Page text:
The War Party Parties
But What Planet Are They On?
Observers of what Ray McGovern, the former senior CIA analyst who has strayed well off the reservation, dubs the MICIMATT (Military-Industrial-Congressional-Intelligence-Media-Academia-Think-Tank complex) had a field day last week, given that a shoal of MICIMATTers were gathered at a festivity hosted by the Aspen Security Institute in the balmy environs of Aspen, Colorado to discuss issues of the day. Attendees had the opportunity to hear a host of panjandra including CIA Director William Burns, National Security Advisor Jake Sullivan, Air Force Secretary Frank Kendall, Under-Secretary of State Victoria Nuland, Deputy Treasury Secretary Wally Adeyemo, relicts of former administrations such as Condoleezza Rice, the chiefs of staff of the U.S. military's Northern, Southern, Special Operations, and Space commands, plus other thought leaders of the bipartisan consensus on war and aggression deliver cheery messages of triumphal bombast. Interestingly however, I did not spot any representatives of major arms contractors such as Lockheed or Raytheon in the line-up. Presumably they feel comfortable with the Help enjoying a day out without requiring direct supervision.
Some Things Better Not Considered
Present in profusion on the other hand were media cheerleaders for the consensus such as the Washington Post's David Ignatius, CNN's Jim Sciutto, and Mary Louise Kelly, co-host of NPR's All Things Considered (so long as the things being considered don't stray from the party line.) Kelly, for example, moderated a discussion on "Is the U.S. military innovating fast enough?" with the commander of the Office of Naval Research, as well as a tech entrepreneur, in which the answers throbbed with peans to drones, artificial intelligence, and other exciting high tech possibilities, but lacked any reference to the U.S Navy's near-perfect record of failure with innovative schemes such as the "stealth" Zumwalt class destroyer ($12 billion and counting, but entirely lacking in offensive weapons) or the Littoral Combat Ship program (well over $11 billion and so disastrous that the Navy itself wants to scrap half the fleet.)
Wally’s Guide to Oil Pricing
However it was a discussion on the biggest conflict currently underway, the global economic war being waged by the U.S.- controlled coalition against Russia that caught my eye. As readers of this substack should be aware, this war has not been going so well for the U.S. side, as the ruble has gone from strength to strength, Russian inflation is declining, the Russian central bank is steadily cutting interest rates, and all while Europe quakes in fear of a cut-off of Russian oil and gas supplies.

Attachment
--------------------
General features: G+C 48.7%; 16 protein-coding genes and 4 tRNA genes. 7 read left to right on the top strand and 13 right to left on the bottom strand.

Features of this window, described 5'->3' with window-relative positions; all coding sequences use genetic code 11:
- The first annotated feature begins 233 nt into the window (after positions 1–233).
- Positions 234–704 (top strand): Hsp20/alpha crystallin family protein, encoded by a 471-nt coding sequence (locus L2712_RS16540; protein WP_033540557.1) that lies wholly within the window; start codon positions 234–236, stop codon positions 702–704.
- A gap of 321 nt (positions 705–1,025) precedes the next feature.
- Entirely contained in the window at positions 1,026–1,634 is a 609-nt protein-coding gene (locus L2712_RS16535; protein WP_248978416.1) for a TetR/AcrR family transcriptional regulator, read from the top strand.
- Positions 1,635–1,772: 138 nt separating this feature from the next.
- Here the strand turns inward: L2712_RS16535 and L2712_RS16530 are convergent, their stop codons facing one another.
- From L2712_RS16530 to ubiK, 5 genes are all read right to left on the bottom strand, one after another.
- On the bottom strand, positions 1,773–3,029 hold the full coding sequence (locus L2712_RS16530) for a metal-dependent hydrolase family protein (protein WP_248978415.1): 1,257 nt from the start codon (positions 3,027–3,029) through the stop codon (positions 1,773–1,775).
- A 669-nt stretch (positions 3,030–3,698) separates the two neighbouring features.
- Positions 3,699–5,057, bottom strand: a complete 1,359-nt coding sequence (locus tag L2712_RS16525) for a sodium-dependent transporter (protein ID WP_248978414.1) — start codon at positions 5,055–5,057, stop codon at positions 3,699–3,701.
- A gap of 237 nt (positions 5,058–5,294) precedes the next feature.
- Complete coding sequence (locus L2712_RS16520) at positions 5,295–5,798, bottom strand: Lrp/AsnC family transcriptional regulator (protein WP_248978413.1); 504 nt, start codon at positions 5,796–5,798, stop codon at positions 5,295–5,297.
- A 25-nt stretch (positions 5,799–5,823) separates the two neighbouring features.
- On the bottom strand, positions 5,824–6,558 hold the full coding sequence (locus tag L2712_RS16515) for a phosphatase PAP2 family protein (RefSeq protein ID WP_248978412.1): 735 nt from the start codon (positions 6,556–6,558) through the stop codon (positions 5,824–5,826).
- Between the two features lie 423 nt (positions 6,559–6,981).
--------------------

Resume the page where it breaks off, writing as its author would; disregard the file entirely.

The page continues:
But hope springs eternal, as demonstrated by Deputy Treasury Secretary Wally Adeyemo at Aspen. Asked by interlocutor Ignatius how the U.S. plans to increase sanctions pressure on Putin, Adeyemo revealed his deep command of economic theory, explaining that "more oil equals lower prices for oil." (Actually, it doesn't, thanks to traditional and determined efforts by the oil industry to limit production, as well as Wall Street's massive speculation in oil futures, driving prices up even when there is abundant supply. But never mind.) So, Adeyemo continued, "the U.S. needs to put more oil into the market." Good luck with that. As President Biden could tell him, persuading major oil producers like Saudi Arabia to jack up production is easier said than done, or, in the case of Biden's recent plea to Mohammed Bone Saw, not done at all.
The second part of Adeyemo's master plan consists of an already widely bruited scheme to limit Putin's oil revenues by using western dominace of the marine insurance market. The price at which Russia could sell its oil would be set at a level that would allow a small profit, but no more. Only tankers carrying oil priced at that level would get insurance. “That is a way to reduce their revenue,” Adeyemo announced confidently, promising that the plan would be in operation by the end of the year. The fact that the Treasury is still promoting the scheme as a key element of Washington's master plan to bring Putin to his knees shows how detached from reality Washington has become. Various specialists who understand the oil market rather better than Adeyemo and whoever else is pushing the scheme have detailed its shortcomings. Among the clearest is Christof Rühl, senior research scholar at the Center on Global Energy Policy at Columbia University, and formerly chief economist at BP. As he explained in a podcast interview with the energy business news site BNE Intellinews soon after the price cap plan was first disclosed, it will not work, because, quite simply, "oil is fungible." Unlike gas, it is not largely dependent on pipeline distribution, but can be moved anywhere on ships. Therefore, rather than submit to the price cap regime, the Russians would simply direct more exports to Asia where, crucially, there is competition among "a whole plethora of buyers, including India, who would all bid against each other," thereby driving up the price the Russians would receive for their oil. If the Russians were still dissatisfied with the price they were getting, all they would need to do would be to reduce supply. As Adeyemo should understand, less oil means higher prices - including to the U.S., since the Indians, who have vastly increased their imports of Russian oil, are busy refining it and selling not only to Europe, but also, according to Rühl, the U.S. Furthermore, the Indian government has recently certified the entire Russian tanker fleet, making it eligible for Indian insurance coverage. As fellow panelist on the podcast Chris Weafer, CEO of Macro Advisory, exclaimed of the western economic warriors, "what planet are they living on?"
The same query might be applied to the happy conferees at Aspen.